Fishing Seasons in Central Pacific waters
Marlin fishing season: October is normally the top month for fishing Marlin in this area, but the action is also good in September and November. Occasional blue Marlin and the rare black Marlin are likely to be found
any time of the year.
Sailfish fishing season: mid-December to the end of April is rated the best fishing season, but the big schools often move in about October and stay longer. A few sails always show among the catch from June through September, mixed with other species that are found inshore during those months.
Yellowfin Tuna fishing season: found throughout the year as they are all along the Pacific coast, but most abundant from June to September. Wahoo fishing season: abundant in south Pacific (Drake Bay and Caños Island area) from late June to early August. Roosterfish and Snapper fishing season: these inshore gamesters are available every month of the year.
Best fishing period: from June up to early September. Dorado (also called dolphin fish or Mahi-Mahi) fishing season: are taken on a regular basis all around the year, with the best fishing
What they say about fishing in Central Pacific Costa Rica:
“Costa Rica is an angler’s dream come true. The country’s Pacific ports and beach resorts provide access to some of the best deep-sea fishing in the world… Billfish are the country’s major attraction, with abundant sailfish and marlin off the Pacific coast, but the fishermen also hook plenty of other feisty fighters, such as wahoo and roosterfish…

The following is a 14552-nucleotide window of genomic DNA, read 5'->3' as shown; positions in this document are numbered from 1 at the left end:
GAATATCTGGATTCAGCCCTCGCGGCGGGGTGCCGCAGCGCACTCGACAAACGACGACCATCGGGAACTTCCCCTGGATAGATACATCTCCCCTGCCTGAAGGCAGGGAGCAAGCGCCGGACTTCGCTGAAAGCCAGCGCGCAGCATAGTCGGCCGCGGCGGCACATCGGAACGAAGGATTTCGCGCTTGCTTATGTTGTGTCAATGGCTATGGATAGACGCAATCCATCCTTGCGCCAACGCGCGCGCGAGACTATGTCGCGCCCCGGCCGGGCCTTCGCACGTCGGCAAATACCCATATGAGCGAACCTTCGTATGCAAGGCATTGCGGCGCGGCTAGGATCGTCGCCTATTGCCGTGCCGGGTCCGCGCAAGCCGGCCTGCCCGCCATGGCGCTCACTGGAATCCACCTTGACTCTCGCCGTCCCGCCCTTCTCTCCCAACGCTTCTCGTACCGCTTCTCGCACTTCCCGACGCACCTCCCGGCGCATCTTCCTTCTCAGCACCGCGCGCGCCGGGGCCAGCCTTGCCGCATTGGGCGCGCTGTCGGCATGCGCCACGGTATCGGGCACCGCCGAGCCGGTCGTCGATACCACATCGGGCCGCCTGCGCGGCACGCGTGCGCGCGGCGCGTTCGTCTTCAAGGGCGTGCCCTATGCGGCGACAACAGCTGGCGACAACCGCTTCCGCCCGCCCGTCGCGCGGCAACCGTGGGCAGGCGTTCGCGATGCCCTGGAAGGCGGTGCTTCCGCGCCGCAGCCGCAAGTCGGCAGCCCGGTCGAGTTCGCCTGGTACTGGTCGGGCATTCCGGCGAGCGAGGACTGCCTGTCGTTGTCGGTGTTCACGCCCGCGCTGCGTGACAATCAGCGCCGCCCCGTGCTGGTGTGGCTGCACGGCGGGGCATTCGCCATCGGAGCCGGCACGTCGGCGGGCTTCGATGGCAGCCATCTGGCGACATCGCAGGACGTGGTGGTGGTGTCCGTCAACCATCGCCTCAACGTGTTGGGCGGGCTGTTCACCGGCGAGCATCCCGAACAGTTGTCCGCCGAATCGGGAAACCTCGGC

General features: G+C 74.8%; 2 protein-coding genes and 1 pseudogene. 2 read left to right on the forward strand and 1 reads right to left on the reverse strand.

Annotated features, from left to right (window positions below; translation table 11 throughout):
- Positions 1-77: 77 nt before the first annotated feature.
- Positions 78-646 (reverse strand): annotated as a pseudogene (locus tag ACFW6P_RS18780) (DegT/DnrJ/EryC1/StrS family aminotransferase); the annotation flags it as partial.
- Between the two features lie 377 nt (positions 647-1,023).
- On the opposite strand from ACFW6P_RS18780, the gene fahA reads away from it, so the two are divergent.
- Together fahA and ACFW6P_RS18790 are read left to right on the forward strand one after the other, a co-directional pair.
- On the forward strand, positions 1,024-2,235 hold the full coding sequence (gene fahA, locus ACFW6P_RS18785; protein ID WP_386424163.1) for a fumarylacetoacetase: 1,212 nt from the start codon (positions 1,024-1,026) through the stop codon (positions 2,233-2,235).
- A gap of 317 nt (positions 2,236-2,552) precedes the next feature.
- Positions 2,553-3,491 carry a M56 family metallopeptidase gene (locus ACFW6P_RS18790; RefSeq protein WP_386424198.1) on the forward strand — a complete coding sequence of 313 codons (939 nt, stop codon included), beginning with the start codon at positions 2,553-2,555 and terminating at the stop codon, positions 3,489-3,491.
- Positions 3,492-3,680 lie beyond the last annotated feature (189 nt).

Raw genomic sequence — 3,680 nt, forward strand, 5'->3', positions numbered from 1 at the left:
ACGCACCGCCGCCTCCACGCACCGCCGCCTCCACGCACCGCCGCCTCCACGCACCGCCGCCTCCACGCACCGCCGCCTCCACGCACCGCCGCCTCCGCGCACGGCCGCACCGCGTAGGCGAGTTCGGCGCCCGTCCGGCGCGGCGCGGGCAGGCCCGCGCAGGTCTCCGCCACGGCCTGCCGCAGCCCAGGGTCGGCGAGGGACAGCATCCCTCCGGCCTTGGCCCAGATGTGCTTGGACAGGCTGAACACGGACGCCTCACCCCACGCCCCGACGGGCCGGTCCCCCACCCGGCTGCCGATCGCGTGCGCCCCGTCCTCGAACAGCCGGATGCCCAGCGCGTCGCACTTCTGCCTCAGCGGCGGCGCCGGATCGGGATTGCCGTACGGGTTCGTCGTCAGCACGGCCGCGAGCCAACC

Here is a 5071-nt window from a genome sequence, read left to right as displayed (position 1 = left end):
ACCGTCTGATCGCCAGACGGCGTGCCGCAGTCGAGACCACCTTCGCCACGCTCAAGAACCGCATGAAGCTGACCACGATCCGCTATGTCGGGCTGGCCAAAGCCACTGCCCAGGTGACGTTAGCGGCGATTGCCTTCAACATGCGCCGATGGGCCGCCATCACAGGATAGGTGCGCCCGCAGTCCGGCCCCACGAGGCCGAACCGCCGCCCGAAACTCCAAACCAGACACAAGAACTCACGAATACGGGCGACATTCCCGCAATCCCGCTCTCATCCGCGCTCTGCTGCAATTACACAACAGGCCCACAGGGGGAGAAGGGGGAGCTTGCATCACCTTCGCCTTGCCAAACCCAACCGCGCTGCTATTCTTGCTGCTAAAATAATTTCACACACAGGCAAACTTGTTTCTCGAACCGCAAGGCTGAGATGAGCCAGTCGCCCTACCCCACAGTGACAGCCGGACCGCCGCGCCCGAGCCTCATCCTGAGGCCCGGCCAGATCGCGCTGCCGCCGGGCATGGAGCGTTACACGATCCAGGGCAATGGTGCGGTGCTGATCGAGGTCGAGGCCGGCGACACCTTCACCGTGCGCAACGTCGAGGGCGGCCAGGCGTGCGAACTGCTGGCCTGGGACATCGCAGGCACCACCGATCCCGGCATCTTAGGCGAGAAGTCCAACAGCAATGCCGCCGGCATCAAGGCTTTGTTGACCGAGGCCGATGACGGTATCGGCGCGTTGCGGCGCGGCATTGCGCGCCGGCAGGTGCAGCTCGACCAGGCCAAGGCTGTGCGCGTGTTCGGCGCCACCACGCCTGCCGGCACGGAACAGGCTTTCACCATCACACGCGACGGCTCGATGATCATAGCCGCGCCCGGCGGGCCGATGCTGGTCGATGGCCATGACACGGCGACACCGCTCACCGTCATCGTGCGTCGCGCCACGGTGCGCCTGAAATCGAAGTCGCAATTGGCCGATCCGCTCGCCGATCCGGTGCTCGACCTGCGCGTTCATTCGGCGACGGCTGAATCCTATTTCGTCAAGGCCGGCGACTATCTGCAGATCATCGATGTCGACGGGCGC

The Pacific provides Costa Rica’s most consistently exciting fishing, with regularly caught sailfish, marlin, tuna, wahoo, roosterfish, mackerel, mahi-mahi, and snapper. The abundance of billfish has made that area famous, where experienced anglers return with reports of phenomenal catches of sailfish and marlin.” (source: ICT – Instituto Costarricense de Turismo/Costa Rica Institute for Tourism) “FISH tale: Tuna may have been plentiful along the Pacific coast, but none measured up to this 250-pounder caught on the Dream II, 15 miles southwest of Los Sueños Marina on 50-pound line the middle of last week.
The big yellowfin crashed frozen ballyhoo trolled just below the surface and Barrett Hall got the big tuna to the boat in only 45 minutes, battling it at the rail. The anglers also scored six other tuna in the 20-pound range, 10 small dorados, five tripletail, and a sailfish for the day. Fishing was generally the same along the coast as reported last week.”